The Physicians Committee

Good Science

January 2017

January 26, 2017   other


Welcome to Good Science, the Physicians Committee’s new digest covering obstacles to and advances in 21st-century technology that will improve human health.

In this “inaugural” post, Physicians Committee scientists give President Donald Trump five policy recommendations to advance human health research during his administration.

  1. Improve Medical Care for U.S. Troops by Directing the Department of Defense to Phase out Animal-Based Training 
    Outgoing Republican congressman and military physician Joe Heck has called for the U.S. military to stop shooting and stabbing animals to teach combat trauma procedures. Troops would be better served if medical personnel were trained on human-based simulators instead of goats and pigs. More >
  2. Double Down on Innovative Research Programs
    Guiding our nation’s health research to make progress on today's major challenges requires vision and creativity, and director Francis Collins, M.D., Ph.D., has been supportive of some of the most innovative programs at the National Center for Advancing Translational Sciences, including the Tissue Chip for Drug Screening and Toxicology in the 21st Century programs. Additional investment should be directed towards similar research projects. More >
  3. Ensure 21st-Century Consumer Safety by Creating a Roadmap to Replace Animal Tests for Chemical Testing
    Testing chemicals, cosmetics, and other products using animals is cruel, and it isn't keeping us safe. Scientists have created—or are developing—advanced test methods based on human biology, but current laws and regulations across different agencies can prevent new methods from replacing the old ones. We need an authoritative, clear roadmap to coordinate multiple government and private sector efforts, streamline regulations, and save resources. More >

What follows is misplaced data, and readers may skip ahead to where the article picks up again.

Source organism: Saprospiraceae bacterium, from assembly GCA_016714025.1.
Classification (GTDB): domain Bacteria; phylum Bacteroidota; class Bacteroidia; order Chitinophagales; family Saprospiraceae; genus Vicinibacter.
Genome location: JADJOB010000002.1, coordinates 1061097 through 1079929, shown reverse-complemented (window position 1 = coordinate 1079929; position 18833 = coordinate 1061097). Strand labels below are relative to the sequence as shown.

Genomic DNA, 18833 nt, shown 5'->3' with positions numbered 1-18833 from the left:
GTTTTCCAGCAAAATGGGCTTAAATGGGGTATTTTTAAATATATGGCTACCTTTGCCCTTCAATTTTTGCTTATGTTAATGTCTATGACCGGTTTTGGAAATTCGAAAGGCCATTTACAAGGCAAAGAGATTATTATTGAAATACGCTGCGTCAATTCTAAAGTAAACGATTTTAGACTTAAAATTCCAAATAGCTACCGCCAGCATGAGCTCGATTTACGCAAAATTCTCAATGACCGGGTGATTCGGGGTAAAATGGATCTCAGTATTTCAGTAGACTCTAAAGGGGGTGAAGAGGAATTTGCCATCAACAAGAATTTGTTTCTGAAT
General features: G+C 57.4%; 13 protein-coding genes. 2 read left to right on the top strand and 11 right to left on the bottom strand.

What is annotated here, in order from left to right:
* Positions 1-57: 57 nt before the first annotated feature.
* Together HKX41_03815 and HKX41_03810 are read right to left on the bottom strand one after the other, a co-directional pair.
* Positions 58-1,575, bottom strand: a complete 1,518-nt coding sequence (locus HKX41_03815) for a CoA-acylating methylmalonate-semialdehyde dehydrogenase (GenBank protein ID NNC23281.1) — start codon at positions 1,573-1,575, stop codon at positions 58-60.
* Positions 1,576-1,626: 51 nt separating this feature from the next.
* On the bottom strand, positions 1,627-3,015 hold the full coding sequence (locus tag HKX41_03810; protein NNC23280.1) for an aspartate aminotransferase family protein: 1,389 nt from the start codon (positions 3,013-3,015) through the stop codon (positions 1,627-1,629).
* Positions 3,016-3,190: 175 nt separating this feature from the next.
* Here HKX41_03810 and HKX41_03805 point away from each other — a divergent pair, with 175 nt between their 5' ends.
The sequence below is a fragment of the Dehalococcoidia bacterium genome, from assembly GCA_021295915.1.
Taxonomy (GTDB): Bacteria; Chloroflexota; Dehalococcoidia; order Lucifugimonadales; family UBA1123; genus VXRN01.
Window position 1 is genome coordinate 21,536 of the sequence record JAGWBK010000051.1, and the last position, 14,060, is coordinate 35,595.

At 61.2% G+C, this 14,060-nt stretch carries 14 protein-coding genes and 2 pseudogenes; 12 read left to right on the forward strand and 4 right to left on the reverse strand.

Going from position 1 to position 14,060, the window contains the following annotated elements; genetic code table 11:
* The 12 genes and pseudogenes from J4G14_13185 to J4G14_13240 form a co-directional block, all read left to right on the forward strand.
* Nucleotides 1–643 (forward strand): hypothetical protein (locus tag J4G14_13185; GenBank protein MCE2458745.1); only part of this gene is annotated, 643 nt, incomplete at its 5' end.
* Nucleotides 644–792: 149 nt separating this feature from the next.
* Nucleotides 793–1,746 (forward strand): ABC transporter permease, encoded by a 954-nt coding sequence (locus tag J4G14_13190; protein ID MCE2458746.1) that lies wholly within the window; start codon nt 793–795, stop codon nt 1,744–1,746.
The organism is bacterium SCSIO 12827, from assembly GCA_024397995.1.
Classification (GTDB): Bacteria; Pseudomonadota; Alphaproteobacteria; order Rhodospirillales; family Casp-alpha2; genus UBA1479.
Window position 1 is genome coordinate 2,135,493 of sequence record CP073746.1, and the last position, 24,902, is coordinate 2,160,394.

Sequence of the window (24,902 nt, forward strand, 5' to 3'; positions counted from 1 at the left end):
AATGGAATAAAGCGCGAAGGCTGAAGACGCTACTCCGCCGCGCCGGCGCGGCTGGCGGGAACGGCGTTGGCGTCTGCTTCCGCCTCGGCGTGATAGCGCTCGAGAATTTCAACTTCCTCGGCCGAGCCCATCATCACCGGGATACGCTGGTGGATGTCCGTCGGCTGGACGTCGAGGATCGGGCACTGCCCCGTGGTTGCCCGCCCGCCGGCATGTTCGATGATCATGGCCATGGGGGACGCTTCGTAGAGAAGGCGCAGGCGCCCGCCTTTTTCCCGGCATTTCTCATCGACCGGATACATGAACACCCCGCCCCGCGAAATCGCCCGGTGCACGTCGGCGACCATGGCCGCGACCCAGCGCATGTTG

4. Revolutionize Medical Research by Directing Research Funds Toward Human-Relevant Models
    We have spent trillions of dollars on cancer, diabetes, and Alzheimer's disease research, and we have not gotten our money’s worth. Research with animals—mice, rats, dogs, sheep, monkeys—doesn't translate. We need to focus this money on human-relevant research methods: clinical and epidemiological research, human cell and tissue models, and computer-driven data analysis and simulation, to understand, prevent, and cure these human diseases. More >
  5. Spur Innovation and Lower Drug Development Costs by Directing the FDA to Reform Preclinical Tests
    FDA regulations limit innovation by mandating preclinical animal tests, even where more predictive human-relevant tests exist. Industry and patients would benefit from more efficient, timely and predictive preclinical pharmaceutical tests. More >